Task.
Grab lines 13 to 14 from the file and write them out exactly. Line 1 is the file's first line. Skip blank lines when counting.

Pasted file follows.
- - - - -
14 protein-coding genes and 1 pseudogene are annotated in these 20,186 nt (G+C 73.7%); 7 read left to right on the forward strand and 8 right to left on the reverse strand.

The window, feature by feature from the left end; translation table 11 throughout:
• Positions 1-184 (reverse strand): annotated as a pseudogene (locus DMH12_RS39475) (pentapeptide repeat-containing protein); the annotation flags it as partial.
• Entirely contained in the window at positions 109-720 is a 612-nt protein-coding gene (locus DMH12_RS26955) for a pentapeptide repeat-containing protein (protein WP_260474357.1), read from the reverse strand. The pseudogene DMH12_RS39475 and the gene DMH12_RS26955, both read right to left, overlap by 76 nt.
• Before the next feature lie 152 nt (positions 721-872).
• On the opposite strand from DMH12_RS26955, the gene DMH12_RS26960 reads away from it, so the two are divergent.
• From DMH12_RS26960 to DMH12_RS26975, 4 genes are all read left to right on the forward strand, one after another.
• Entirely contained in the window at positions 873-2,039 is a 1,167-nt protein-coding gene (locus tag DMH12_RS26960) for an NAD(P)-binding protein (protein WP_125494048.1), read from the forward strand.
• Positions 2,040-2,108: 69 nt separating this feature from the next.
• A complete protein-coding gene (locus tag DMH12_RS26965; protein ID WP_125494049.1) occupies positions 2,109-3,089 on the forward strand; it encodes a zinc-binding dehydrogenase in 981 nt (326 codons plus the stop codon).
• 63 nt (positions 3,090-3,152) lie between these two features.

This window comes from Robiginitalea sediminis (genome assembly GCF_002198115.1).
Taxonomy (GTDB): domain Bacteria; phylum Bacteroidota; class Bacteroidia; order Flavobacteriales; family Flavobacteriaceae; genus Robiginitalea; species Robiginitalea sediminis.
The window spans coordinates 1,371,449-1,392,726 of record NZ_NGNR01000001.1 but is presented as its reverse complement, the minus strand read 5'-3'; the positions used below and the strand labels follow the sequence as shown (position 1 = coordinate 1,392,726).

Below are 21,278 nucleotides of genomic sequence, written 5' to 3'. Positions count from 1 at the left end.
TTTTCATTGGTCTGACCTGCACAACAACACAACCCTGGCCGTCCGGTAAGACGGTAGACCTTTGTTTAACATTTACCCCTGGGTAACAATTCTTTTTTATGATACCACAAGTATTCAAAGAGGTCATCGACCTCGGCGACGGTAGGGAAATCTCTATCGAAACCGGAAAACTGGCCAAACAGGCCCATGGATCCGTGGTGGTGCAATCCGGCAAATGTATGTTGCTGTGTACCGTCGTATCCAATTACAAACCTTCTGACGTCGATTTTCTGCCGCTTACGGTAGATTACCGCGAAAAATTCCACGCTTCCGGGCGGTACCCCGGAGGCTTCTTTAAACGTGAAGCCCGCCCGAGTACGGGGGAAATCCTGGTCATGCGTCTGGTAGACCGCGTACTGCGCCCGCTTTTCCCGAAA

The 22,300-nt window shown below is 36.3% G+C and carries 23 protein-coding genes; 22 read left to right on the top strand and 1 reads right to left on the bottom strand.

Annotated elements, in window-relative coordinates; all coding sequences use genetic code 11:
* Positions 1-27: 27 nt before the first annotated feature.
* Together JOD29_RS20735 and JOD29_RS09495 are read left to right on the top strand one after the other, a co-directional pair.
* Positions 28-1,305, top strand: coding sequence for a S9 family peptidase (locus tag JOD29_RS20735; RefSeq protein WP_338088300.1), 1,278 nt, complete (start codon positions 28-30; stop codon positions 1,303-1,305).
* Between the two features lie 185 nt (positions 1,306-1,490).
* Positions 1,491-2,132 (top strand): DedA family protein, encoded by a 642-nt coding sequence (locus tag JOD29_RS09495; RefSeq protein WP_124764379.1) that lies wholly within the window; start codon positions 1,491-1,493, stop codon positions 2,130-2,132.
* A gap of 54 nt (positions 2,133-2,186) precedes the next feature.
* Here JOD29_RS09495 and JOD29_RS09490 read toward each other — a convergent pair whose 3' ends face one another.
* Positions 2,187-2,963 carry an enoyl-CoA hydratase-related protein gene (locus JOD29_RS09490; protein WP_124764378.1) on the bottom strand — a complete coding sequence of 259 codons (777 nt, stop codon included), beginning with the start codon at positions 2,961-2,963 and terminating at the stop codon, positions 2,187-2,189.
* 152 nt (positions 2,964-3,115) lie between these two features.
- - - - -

Taxonomy (GTDB): domain Bacteria; phylum Bacteroidota; class Bacteroidia; order Flavobacteriales; family Flavobacteriaceae; genus Robiginitalea; species Robiginitalea sediminis.
The window spans coordinates 1,371,449-1,392,726 of record NZ_NGNR01000001.1 but is presented as its reverse complement, the minus strand read 5'-3'; the positions used below and the strand labels follow the sequence as shown (position 1 = coordinate 1,392,726).